If you are a modern guitarist you need to know about Rainger FX pedals. In the world of effects manufacturers, it sometimes seems that, not only are there too many versions of a tube screamer, but that even with the more modern effects, i.e. glitch, micro-loopers, etc., effects manufacturers are often releasing variations on a theme—not so David Rainger.
At first glance, his pedals can seem like some random gimmick, designed to be willfully different. Further investigation reveals that, for starters, their basic sounds are uniformly terrific: musical, lush, warm—all the usual coveted qualities. It’s just that on top of that Rainger has added functions that demand creativity, often inspired by non-guitar music like hip-hop and synth-based songs. It is a joy to watch his pedals force Mick and Dan into new sonic territory and the palpable joy it brings them. (Check out my review of the Mini Bar here)
It has been fascinating to watch the expansion of electric guitar into the “classical” realm over the last 30 or 40 years. I have been privileged to have had interesting and enlightening discussions with two guitarist/composers working in this field: Tim Brady and James Moore. Israel has been exporting excellent guitarists for a while now: Gilad Hekselman, Oz Noy to name but two. Add to the list Yaron Deutsch. Working in the classical/new music realm he turns in an astonishing performance here, demonstrating a wealth of extended techniques, developed in the improvised music realm, which are showing up more and more in composed works.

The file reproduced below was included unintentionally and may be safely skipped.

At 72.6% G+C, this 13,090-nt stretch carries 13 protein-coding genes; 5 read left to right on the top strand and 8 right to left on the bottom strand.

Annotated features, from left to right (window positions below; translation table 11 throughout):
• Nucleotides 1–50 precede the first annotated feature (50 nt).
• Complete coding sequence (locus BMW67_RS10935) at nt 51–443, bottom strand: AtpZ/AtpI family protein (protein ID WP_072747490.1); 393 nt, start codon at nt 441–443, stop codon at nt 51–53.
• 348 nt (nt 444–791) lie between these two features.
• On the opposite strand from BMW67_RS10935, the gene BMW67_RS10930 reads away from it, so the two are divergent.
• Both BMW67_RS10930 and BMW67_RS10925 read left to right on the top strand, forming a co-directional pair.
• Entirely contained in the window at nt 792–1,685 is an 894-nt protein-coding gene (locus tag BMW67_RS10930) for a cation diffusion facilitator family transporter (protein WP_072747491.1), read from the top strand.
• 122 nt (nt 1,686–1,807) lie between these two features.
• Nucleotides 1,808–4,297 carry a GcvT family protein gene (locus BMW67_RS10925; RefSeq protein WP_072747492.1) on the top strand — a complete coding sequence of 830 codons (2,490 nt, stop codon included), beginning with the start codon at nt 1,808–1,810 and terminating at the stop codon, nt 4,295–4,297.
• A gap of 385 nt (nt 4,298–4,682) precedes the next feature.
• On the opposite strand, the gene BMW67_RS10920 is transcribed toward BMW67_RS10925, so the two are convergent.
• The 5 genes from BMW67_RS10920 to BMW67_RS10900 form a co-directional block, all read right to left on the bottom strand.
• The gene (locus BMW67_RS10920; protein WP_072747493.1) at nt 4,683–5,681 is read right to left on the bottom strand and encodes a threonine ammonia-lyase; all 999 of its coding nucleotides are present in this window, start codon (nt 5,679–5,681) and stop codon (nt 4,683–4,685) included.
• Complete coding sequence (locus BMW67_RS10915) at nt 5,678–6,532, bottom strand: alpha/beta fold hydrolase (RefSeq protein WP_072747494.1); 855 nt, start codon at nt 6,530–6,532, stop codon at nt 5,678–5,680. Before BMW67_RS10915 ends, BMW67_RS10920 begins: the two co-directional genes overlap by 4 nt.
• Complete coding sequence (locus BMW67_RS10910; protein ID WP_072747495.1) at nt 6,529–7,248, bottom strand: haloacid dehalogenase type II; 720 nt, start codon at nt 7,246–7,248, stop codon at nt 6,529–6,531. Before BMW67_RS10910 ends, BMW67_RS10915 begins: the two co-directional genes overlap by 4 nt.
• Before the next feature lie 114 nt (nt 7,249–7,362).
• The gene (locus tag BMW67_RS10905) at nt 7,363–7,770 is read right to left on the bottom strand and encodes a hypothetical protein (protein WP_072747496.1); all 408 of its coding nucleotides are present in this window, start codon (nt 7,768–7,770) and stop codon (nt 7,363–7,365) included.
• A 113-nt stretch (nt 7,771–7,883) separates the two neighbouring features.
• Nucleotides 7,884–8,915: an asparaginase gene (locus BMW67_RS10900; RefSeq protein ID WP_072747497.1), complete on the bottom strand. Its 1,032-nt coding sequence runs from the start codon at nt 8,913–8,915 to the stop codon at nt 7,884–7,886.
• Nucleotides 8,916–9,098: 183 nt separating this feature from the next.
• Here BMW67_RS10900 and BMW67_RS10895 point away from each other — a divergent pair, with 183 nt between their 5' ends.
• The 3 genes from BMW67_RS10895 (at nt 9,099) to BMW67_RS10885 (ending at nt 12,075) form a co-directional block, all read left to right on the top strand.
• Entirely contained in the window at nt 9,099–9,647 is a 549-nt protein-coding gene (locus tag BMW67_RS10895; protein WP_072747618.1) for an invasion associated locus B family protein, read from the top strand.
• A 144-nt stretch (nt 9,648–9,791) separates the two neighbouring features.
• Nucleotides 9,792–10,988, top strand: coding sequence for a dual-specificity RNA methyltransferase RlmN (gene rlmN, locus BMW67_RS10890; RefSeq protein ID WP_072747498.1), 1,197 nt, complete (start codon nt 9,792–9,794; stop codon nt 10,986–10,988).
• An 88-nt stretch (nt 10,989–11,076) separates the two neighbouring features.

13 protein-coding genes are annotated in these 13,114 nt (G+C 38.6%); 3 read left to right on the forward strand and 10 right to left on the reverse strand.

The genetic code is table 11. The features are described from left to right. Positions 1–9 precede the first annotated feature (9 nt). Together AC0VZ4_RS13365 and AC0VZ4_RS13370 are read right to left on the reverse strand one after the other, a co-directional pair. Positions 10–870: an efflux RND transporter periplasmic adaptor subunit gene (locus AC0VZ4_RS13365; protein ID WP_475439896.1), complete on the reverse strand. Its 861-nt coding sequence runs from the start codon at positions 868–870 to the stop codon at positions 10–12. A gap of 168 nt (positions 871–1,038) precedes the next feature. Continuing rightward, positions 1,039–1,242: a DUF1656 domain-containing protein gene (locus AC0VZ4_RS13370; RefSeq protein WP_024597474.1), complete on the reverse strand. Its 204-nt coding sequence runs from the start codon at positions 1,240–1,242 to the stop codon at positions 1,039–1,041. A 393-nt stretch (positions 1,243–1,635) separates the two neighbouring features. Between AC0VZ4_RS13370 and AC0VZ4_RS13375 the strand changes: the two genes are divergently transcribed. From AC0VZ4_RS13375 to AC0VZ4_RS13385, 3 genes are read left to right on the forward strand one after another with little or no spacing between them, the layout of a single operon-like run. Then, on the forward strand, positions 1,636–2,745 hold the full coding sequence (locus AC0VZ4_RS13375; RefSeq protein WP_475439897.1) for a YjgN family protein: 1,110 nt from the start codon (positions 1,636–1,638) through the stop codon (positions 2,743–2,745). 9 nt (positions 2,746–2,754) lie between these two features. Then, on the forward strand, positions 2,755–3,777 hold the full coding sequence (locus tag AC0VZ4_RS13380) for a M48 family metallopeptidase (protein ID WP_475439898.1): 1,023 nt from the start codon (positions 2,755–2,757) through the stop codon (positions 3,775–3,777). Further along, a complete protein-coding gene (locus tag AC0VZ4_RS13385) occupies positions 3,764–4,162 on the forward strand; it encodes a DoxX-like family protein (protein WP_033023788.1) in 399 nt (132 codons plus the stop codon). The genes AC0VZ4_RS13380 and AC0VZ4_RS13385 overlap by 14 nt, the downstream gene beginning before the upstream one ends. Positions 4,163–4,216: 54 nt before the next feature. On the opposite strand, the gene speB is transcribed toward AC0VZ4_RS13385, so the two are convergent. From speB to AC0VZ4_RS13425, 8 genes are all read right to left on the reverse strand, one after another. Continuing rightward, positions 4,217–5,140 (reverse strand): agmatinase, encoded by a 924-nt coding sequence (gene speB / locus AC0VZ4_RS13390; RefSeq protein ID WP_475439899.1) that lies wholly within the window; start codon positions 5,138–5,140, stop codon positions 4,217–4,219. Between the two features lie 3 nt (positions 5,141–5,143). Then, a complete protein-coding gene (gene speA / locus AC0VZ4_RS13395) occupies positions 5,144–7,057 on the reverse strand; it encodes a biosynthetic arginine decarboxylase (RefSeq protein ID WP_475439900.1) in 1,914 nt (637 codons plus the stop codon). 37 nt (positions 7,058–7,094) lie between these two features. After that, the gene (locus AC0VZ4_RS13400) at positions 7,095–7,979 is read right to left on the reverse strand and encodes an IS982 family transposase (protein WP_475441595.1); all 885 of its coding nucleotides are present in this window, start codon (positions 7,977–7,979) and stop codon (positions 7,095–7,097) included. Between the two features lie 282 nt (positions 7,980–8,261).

Happy New Year. My interview with Markus Reuter is long overdue. He has been a major part of the modern guitar community for decades, from his brilliant work with The Stickmen and versions of King Crimson, to his recordings ranging from ambient to prog, to his terrific podcast featuring a number of modern guitarists. He has worked with Tim Motzer, Adrian Belew, Robert Fripp and Mark Wingfield among others. Our conversation ranges wide and long, covering many things of interest to the modern guitarist.
The original Boss Slicer, the SL-20, was one of those pedals that was ahead of its time. Not enough guitarists were into the sequencer style sounds that it was capable of producing. Or, not into it enough to sacrifice the pedalboard space it required. With the release of the SL-2 compact version of the effect, Boss is betting that the increase of forward thinking guitarists, combined with the new compact size, will entice more people to slice.
There is a new YouTube channel that combines van life and guitar called Guitar Magic, with John Hammond interviewing guitar related people. His interview with Mike Baggetta offers insightful questions and answers. And here is a link to my own interview with this master of modern guitar.